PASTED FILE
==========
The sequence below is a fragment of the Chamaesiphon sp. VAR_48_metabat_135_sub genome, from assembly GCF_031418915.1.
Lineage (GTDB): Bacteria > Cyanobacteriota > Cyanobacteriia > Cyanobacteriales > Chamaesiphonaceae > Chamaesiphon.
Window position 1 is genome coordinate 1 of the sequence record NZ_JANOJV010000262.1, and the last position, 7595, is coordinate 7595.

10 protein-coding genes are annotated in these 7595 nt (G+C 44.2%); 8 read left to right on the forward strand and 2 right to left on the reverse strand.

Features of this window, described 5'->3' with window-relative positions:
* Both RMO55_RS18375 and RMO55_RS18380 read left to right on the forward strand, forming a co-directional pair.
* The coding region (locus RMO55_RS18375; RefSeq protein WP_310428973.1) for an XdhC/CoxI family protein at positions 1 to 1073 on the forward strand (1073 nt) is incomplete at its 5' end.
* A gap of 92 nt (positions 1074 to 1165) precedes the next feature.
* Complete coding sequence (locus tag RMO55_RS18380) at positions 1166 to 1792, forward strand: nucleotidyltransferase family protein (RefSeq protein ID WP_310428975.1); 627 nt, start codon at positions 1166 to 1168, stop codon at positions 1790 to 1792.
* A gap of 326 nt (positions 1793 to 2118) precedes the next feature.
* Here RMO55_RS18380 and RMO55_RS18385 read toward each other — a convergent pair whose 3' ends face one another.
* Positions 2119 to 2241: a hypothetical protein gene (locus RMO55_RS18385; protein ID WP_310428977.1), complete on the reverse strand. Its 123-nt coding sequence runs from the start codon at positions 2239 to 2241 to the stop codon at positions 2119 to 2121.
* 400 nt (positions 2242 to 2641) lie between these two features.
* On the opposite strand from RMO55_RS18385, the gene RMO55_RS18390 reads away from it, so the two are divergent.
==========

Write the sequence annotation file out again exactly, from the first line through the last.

The sequence below is a fragment of the Chamaesiphon sp. VAR_48_metabat_135_sub genome, from assembly GCF_031418915.1.
Lineage (GTDB): Bacteria > Cyanobacteriota > Cyanobacteriia > Cyanobacteriales > Chamaesiphonaceae > Chamaesiphon.
Window position 1 is genome coordinate 1 of the sequence record NZ_JANOJV010000262.1, and the last position, 7595, is coordinate 7595.

10 protein-coding genes are annotated in these 7595 nt (G+C 44.2%); 8 read left to right on the forward strand and 2 right to left on the reverse strand.

Features of this window, described 5'->3' with window-relative positions:
* Both RMO55_RS18375 and RMO55_RS18380 read left to right on the forward strand, forming a co-directional pair.
* The coding region (locus RMO55_RS18375; RefSeq protein WP_310428973.1) for an XdhC/CoxI family protein at positions 1 to 1073 on the forward strand (1073 nt) is incomplete at its 5' end.
* A gap of 92 nt (positions 1074 to 1165) precedes the next feature.
* Complete coding sequence (locus tag RMO55_RS18380) at positions 1166 to 1792, forward strand: nucleotidyltransferase family protein (RefSeq protein ID WP_310428975.1); 627 nt, start codon at positions 1166 to 1168, stop codon at positions 1790 to 1792.
* A gap of 326 nt (positions 1793 to 2118) precedes the next feature.
* Here RMO55_RS18380 and RMO55_RS18385 read toward each other — a convergent pair whose 3' ends face one another.
* Positions 2119 to 2241: a hypothetical protein gene (locus RMO55_RS18385; protein ID WP_310428977.1), complete on the reverse strand. Its 123-nt coding sequence runs from the start codon at positions 2239 to 2241 to the stop codon at positions 2119 to 2121.
* 400 nt (positions 2242 to 2641) lie between these two features.
* On the opposite strand from RMO55_RS18385, the gene RMO55_RS18390 reads away from it, so the two are divergent.